There have always been tensions inherent in this relationship and they have grown over the years. Fortunately for the leaders of the evangelical movement, the GOP has generally tried to minimize those tensions by picking acceptable candidates who, in turn, went out of their way to show respect to members of the religious right.

As he does in so many contexts, Donald Trump has thrown the long-standing conflicts and contradictions into stark relief.

Sarah Jones writing for the New Republic:

Among his hardcore fans, Trump will survive these scandals; his supporters are now making that clear to his detractors. But his pious boosters can’t count on the same. Trump’s principal appeal to voters is his devotion to capitalism, not God. The religious right, meanwhile, pins itself to a claim of moral superiority. It always had more to lose.

Some evangelicals, like the Southern Baptist Convention’s Russell Moore, understand this, and have publicly criticized Trump’s convenient conversion. But their voices were never enough to sway the rank-and-file. The religious right was never as unique as it wanted everyone to believe, and now Trump has revealed the movement’s superiority to be the ruse it’s always been.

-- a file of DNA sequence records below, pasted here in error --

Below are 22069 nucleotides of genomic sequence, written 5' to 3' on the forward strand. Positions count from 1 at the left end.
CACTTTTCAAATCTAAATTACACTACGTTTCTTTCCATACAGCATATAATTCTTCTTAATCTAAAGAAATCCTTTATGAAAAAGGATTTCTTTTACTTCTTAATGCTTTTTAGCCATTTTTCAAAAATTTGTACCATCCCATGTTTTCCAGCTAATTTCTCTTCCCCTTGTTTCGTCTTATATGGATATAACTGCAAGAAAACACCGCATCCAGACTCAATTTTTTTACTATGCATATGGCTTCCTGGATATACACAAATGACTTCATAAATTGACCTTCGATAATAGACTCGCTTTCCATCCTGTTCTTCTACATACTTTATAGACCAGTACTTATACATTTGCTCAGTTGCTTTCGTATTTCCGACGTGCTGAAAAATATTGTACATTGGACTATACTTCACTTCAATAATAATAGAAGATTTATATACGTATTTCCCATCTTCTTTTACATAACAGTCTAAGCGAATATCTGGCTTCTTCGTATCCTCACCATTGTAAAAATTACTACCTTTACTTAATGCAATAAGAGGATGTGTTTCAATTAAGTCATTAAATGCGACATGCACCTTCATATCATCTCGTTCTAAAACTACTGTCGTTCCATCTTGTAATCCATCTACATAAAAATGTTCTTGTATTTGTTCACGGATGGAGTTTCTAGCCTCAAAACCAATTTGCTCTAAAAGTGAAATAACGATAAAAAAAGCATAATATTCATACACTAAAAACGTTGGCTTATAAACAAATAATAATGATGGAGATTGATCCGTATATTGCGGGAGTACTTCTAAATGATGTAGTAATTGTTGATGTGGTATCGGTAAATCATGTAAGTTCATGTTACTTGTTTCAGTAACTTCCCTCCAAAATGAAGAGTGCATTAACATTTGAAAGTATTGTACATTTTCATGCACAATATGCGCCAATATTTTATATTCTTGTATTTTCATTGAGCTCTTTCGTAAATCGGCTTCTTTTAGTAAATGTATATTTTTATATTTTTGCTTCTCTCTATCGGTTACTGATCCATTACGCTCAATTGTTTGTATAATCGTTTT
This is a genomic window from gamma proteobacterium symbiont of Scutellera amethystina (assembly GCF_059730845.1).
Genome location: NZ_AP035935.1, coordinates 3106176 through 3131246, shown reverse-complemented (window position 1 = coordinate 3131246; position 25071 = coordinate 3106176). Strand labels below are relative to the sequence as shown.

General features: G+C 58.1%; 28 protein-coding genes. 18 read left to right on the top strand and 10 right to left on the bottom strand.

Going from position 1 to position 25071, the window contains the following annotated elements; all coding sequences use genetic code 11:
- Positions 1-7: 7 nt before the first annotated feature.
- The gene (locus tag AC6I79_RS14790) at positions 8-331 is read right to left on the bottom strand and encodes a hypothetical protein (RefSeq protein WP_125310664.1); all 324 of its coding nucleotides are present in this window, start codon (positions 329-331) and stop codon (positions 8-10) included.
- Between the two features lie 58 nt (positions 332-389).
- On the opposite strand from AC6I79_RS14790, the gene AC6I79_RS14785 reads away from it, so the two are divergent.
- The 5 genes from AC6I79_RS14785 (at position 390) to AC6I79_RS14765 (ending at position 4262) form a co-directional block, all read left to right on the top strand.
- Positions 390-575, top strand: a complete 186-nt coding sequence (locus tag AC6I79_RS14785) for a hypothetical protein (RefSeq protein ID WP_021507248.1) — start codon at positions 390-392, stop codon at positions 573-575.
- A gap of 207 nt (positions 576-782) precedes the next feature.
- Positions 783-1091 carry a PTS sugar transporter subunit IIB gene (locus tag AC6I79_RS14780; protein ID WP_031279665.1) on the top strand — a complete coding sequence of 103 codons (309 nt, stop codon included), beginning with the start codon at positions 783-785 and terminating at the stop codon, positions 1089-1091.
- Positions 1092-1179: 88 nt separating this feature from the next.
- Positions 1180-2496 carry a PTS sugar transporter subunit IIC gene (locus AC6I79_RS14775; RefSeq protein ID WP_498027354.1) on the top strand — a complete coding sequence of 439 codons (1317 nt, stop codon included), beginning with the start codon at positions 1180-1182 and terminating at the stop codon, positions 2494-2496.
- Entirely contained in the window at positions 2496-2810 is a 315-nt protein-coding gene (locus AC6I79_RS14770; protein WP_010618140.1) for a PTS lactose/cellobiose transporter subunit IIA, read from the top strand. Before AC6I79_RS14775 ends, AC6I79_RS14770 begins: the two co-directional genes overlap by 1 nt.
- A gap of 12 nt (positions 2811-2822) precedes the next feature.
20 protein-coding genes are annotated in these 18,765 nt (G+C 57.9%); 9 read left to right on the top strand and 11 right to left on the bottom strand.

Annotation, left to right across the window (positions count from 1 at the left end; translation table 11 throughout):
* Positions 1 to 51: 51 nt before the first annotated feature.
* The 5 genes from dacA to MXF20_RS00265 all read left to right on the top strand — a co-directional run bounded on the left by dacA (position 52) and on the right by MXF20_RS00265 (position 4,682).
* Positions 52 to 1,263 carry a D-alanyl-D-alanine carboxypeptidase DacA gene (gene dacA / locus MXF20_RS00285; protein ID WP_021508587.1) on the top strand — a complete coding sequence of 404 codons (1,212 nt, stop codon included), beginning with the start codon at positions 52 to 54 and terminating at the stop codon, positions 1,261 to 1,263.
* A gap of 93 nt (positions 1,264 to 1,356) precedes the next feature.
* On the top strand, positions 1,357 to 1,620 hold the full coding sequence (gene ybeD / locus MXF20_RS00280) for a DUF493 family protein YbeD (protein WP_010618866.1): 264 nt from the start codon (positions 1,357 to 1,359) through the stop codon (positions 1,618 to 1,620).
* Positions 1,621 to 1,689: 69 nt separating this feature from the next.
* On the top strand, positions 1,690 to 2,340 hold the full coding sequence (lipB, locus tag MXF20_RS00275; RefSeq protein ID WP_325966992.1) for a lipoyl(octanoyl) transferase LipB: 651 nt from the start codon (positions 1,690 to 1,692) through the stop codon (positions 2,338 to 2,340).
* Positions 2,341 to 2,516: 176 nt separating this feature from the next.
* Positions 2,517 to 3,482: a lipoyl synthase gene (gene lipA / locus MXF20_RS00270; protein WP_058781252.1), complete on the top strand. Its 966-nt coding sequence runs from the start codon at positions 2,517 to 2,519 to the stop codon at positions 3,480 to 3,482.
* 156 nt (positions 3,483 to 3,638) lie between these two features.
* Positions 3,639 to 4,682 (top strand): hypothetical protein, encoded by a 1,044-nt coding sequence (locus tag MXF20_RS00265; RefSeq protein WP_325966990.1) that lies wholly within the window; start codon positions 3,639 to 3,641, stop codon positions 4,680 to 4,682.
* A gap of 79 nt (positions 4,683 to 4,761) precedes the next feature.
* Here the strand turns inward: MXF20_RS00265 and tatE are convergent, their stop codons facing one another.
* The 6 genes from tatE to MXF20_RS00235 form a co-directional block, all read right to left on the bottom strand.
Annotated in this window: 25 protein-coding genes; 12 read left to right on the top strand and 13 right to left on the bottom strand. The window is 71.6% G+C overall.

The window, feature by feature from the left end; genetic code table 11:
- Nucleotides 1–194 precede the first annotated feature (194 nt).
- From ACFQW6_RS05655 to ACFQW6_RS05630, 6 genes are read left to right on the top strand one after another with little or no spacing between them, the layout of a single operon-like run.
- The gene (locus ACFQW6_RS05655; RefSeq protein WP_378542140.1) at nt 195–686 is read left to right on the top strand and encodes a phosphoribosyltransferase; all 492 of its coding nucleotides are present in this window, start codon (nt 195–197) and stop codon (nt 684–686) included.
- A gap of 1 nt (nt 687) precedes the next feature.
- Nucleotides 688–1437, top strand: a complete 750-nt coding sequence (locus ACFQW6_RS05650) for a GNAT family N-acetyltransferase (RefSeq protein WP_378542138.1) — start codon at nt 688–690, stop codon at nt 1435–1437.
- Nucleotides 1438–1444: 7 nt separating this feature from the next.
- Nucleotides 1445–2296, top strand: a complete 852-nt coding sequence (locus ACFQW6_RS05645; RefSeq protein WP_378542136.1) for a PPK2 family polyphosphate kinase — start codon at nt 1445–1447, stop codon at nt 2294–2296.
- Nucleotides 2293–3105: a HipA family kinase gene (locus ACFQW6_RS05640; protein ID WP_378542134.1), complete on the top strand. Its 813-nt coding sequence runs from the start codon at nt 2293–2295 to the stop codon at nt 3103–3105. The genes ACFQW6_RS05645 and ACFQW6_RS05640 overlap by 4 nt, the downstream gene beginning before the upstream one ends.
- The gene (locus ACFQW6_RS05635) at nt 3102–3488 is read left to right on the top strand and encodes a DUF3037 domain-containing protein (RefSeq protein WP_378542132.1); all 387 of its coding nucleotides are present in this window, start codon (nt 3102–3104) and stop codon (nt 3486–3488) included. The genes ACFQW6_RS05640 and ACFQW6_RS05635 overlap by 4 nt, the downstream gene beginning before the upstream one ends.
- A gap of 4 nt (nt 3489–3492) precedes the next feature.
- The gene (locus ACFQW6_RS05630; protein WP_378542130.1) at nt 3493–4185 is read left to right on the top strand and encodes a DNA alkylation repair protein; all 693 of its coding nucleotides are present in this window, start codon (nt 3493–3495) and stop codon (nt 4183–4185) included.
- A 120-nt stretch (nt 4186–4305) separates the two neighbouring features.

The religious right isn’t dead yet. But after this election becomes history, the movement will be forced to reckon with the consequences of its quest for power. Young adults, who overwhelmingly oppose Trump, are already leaving conservative churches, and the religious right’s Trump moment will surely only fuel this trend. If it had maintained a consistent public morality, maybe it could have retained some countercultural appeal. Now that its most visible leaders have sacrificed that authority, it has nothing left.

The statements of Perkins et al may well be considered their movement’s suicide note. Who will now believe they care for the sanctity of so-called “traditional marriage?” They anointed an infamous philanderer their standard-bearer. And who will believe they oppose abortion because they care for women? They backed a man who thinks sexual assault makes a good joke. Generations will remember their support for one of the most publicly misogynist and racist presidential candidates in American history.